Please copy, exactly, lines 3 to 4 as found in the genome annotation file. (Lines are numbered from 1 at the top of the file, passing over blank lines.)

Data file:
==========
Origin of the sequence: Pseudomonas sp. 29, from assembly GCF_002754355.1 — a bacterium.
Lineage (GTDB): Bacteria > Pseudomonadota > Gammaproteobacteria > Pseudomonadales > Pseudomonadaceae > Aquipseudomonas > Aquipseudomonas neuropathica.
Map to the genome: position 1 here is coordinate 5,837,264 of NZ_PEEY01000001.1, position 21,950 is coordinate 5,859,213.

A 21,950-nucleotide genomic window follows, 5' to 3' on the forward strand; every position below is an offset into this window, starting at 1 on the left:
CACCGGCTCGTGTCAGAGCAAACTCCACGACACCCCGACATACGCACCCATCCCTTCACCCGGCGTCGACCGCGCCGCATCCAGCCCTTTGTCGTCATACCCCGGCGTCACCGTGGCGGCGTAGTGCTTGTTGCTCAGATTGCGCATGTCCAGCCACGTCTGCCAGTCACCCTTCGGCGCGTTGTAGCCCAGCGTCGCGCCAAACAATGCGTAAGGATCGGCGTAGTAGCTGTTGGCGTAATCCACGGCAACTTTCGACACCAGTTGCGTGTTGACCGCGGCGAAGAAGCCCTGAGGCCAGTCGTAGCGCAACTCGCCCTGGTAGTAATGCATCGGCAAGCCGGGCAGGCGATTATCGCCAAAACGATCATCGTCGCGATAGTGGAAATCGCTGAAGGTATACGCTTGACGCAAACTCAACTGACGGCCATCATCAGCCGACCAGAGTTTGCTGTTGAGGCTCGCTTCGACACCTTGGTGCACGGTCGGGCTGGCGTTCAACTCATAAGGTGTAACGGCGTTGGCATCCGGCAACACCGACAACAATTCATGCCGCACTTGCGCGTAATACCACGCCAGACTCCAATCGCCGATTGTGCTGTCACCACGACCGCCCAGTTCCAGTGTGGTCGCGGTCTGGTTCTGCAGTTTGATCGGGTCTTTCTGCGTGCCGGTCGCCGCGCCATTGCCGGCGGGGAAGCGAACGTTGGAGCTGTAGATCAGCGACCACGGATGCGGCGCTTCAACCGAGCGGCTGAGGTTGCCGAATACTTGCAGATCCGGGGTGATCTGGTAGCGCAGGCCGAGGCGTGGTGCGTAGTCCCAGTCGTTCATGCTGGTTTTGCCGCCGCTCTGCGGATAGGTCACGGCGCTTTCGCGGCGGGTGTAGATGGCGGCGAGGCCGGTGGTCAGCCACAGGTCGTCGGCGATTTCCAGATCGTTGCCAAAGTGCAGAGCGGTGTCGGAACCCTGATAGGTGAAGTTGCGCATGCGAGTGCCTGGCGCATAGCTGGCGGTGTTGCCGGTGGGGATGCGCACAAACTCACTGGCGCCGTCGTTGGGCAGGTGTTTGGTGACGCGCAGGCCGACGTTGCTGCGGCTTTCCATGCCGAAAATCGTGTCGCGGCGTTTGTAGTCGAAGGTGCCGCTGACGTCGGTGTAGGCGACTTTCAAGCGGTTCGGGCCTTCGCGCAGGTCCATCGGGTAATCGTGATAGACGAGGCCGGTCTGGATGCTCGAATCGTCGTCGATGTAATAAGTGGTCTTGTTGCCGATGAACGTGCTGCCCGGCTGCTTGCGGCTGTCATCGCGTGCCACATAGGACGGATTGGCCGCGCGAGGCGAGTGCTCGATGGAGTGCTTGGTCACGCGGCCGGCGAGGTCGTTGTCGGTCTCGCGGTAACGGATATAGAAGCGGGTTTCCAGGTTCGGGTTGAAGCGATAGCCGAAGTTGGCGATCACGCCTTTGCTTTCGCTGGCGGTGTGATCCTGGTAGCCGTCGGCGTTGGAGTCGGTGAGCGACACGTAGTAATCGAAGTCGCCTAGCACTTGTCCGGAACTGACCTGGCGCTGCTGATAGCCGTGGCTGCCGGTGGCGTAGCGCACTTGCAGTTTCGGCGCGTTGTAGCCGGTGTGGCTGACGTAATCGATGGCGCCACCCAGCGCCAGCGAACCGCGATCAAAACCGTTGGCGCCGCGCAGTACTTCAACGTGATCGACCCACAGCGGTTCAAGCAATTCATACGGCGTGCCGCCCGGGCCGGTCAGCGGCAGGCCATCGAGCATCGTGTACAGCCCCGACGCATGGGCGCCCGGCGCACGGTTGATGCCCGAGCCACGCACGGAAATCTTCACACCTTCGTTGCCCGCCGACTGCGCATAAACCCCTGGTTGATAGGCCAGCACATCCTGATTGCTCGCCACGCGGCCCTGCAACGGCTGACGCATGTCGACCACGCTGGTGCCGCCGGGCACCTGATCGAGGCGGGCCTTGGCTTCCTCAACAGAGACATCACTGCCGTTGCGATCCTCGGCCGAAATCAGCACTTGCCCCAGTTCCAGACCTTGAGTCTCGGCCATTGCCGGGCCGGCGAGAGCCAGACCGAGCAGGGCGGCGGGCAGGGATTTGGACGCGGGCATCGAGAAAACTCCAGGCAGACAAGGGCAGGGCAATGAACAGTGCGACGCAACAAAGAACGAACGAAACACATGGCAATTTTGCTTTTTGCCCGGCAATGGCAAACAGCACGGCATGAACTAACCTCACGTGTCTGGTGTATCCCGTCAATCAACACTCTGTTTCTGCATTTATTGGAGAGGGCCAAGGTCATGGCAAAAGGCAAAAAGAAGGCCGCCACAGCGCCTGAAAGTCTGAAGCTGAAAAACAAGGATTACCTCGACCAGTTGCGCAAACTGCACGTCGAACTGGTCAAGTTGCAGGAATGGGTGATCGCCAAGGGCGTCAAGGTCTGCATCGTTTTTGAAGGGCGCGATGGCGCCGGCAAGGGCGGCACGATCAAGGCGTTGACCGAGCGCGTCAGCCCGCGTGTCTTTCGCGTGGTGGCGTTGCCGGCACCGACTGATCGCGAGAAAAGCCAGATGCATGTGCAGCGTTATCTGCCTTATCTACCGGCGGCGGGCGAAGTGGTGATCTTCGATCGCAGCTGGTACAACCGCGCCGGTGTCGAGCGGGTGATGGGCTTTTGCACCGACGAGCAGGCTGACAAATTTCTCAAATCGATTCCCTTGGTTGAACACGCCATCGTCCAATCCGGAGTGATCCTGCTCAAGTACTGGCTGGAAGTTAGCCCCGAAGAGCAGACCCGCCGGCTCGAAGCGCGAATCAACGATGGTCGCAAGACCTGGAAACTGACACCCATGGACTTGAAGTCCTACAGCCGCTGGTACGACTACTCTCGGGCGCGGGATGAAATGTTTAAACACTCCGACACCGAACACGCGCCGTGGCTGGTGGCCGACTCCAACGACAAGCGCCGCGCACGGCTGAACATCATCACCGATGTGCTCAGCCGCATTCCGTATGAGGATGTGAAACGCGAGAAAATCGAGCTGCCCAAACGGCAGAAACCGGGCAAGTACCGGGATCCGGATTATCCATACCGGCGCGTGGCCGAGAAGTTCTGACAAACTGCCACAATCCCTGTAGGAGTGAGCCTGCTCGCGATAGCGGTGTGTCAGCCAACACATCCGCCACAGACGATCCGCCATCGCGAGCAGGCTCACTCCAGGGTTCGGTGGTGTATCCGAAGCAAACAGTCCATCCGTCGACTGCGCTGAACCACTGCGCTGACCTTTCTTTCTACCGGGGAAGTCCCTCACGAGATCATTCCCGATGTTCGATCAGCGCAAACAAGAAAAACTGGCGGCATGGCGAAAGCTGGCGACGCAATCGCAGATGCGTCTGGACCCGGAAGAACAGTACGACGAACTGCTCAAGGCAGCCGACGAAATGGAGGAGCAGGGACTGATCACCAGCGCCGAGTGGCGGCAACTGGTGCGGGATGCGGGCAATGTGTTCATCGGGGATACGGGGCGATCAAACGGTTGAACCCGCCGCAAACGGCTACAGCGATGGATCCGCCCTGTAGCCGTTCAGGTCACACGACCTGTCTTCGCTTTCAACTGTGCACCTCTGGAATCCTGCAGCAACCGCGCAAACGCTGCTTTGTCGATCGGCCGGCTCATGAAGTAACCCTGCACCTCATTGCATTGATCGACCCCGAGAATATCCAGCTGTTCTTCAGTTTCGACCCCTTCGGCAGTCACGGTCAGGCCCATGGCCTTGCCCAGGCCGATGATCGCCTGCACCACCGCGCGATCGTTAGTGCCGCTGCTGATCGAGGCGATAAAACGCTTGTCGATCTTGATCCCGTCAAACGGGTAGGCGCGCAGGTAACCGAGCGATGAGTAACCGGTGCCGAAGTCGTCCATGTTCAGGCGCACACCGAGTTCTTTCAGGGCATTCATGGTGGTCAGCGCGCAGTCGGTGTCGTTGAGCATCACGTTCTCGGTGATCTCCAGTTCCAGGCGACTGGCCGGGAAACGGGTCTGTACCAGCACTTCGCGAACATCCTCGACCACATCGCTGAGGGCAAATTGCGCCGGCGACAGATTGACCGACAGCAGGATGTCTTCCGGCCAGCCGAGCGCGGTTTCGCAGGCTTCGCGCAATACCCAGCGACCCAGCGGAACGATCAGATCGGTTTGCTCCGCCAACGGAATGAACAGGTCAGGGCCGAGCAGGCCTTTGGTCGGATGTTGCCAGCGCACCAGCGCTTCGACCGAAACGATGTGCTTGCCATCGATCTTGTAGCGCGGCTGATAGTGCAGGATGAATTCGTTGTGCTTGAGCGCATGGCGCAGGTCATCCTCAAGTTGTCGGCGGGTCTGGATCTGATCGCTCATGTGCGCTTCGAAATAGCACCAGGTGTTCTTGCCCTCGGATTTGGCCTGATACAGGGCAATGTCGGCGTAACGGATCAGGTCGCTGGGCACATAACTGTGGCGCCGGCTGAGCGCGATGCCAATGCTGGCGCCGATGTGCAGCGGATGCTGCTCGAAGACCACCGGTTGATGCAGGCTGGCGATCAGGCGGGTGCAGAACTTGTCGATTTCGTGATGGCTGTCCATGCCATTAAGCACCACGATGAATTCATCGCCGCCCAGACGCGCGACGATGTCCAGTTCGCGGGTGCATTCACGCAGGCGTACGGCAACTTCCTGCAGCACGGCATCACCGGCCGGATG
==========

Map to the genome: position 1 here is coordinate 5,837,264 of NZ_PEEY01000001.1, position 21,950 is coordinate 5,859,213.

A 21,950-nucleotide genomic window follows, 5' to 3' on the forward strand; every position below is an offset into this window, starting at 1 on the left: